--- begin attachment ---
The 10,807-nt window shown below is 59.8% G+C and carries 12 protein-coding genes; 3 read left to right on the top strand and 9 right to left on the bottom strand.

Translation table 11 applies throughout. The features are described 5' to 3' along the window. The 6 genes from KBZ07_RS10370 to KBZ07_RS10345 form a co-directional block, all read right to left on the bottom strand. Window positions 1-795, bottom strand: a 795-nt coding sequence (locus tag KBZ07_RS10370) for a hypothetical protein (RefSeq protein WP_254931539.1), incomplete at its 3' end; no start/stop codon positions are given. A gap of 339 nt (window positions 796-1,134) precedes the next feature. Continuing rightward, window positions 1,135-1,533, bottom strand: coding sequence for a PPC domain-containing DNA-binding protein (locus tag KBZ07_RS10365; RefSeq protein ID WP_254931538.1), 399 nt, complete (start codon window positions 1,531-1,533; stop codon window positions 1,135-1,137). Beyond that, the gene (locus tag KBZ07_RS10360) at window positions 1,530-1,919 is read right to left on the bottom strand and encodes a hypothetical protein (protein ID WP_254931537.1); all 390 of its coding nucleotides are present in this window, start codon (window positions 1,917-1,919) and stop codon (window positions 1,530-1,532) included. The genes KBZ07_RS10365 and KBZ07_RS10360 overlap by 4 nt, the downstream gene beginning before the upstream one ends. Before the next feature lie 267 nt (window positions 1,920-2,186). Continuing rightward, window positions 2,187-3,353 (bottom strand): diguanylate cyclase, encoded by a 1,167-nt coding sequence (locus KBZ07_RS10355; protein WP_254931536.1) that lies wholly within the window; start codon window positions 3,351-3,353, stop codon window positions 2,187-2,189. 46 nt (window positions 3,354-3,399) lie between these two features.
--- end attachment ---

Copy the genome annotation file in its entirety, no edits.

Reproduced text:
The 10,807-nt window shown below is 59.8% G+C and carries 12 protein-coding genes; 3 read left to right on the top strand and 9 right to left on the bottom strand.

Translation table 11 applies throughout. The features are described 5' to 3' along the window. The 6 genes from KBZ07_RS10370 to KBZ07_RS10345 form a co-directional block, all read right to left on the bottom strand. Window positions 1-795, bottom strand: a 795-nt coding sequence (locus tag KBZ07_RS10370) for a hypothetical protein (RefSeq protein WP_254931539.1), incomplete at its 3' end; no start/stop codon positions are given. A gap of 339 nt (window positions 796-1,134) precedes the next feature. Continuing rightward, window positions 1,135-1,533, bottom strand: coding sequence for a PPC domain-containing DNA-binding protein (locus tag KBZ07_RS10365; RefSeq protein ID WP_254931538.1), 399 nt, complete (start codon window positions 1,531-1,533; stop codon window positions 1,135-1,137). Beyond that, the gene (locus tag KBZ07_RS10360) at window positions 1,530-1,919 is read right to left on the bottom strand and encodes a hypothetical protein (protein ID WP_254931537.1); all 390 of its coding nucleotides are present in this window, start codon (window positions 1,917-1,919) and stop codon (window positions 1,530-1,532) included. The genes KBZ07_RS10365 and KBZ07_RS10360 overlap by 4 nt, the downstream gene beginning before the upstream one ends. Before the next feature lie 267 nt (window positions 1,920-2,186). Continuing rightward, window positions 2,187-3,353 (bottom strand): diguanylate cyclase, encoded by a 1,167-nt coding sequence (locus KBZ07_RS10355; protein WP_254931536.1) that lies wholly within the window; start codon window positions 3,351-3,353, stop codon window positions 2,187-2,189. 46 nt (window positions 3,354-3,399) lie between these two features.